Bit of a tenuous link to the theme this week. It’s that big yellow thing that occasionally appears in the sky, although at the moment we seem to be experiencing nothing but rain in our little part of North Wales. So what about this motion thing?
The Sun’s motion about the centre of mass of the Solar System is complicated by perturbations from the planets. The barycentre is just outside the volume of the Sun when Jupiter and Saturn (the two planets with the greatest masses) are roughly in the same direction, as seen from the Sun. When they are in opposite directions, and the other planets are aligned appropriately, the barycentre can be very close to the centre of the Sun. Every few hundred years this motion switches between prograde and retrograde. Source: Wikipedia
Well if you understand that I take my hat off to you. Lets talk about practicalities. Most early Christian churches have an east/west orientation with the congregation looking to the east. This stems from the early catholic scriptures which say the second coming of Christ would happen in the east.
Now here’s where movement comes into it. The sun always rises in the east and sets in the west. For us in the Northern Hemisphere the sun will travel across the southern sky, meaning that if you are photographing in a church, looking towards the altar, strong light will stream through windows in the front, to your right and behind you if you stay late enough in the church. Which means you have to time when you want that photograph, otherwise you can end up with light flares or worse still totally blown out highlights. Of course the upside is you can use the light to get great shadows and highlights in your photograph.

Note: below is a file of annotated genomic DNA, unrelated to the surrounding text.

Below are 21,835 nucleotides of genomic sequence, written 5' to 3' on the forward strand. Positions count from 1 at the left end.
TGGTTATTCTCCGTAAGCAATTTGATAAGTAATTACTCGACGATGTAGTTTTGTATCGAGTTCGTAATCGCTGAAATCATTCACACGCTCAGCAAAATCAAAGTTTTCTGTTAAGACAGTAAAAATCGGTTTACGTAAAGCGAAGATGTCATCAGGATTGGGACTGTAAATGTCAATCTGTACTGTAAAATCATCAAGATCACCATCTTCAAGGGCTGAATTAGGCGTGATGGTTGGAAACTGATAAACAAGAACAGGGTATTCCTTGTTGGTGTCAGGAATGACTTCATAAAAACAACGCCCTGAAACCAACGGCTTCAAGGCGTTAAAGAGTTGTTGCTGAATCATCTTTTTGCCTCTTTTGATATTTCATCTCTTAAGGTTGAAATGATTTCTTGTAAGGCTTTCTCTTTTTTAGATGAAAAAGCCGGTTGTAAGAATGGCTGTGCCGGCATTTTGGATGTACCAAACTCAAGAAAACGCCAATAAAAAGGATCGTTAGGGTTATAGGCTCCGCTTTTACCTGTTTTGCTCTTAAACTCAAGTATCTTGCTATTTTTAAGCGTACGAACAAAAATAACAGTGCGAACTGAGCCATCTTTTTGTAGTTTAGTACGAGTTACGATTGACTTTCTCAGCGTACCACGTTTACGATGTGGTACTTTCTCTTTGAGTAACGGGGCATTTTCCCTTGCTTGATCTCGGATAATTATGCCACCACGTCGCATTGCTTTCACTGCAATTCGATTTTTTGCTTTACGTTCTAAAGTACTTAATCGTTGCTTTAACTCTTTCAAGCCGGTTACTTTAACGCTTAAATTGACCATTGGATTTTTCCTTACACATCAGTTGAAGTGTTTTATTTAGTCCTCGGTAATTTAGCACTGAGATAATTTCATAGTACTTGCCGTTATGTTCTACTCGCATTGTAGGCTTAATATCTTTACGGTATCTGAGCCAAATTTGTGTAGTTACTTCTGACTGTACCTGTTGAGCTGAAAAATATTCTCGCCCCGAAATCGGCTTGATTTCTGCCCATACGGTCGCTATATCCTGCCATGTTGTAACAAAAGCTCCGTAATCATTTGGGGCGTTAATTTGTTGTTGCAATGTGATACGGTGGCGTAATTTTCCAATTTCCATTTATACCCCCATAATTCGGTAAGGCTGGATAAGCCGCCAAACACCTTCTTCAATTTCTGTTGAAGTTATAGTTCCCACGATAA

You only get one sunrise and one sunset a day, and you only get so many days on the planet. A good photographer does the math and doesn’t waste either. – Galen Rowell
Too tenuous a link? Seen as we’re talking of big yellow things in the sky. How often do we see those big yellow helicopters in the skies over North Wales? They’re in the mountains, on the coast, extremely noisy close to, but we wouldn’t be without them. They’re the Rescue helicopters from 202 Squadron RAF Valley.
Being a military unit their primary role is the recovery of military aviators who have had to leave their aircraft. But more often than not they are involved in civilian rescues and since 1973 these take up 95% of the missions “the big yellow things” have flown. This photograph was taken just off the cliffs at Amlwch, Anglesey. It was reported that someone had fallen of the cliffs just above the port and in conjunction with the RNLI the rescue mission was underway. here you can see the winch man transferring to the lifeboat.
I’d love to hear from you. Was the link to the sun too tenuous? Let me know?
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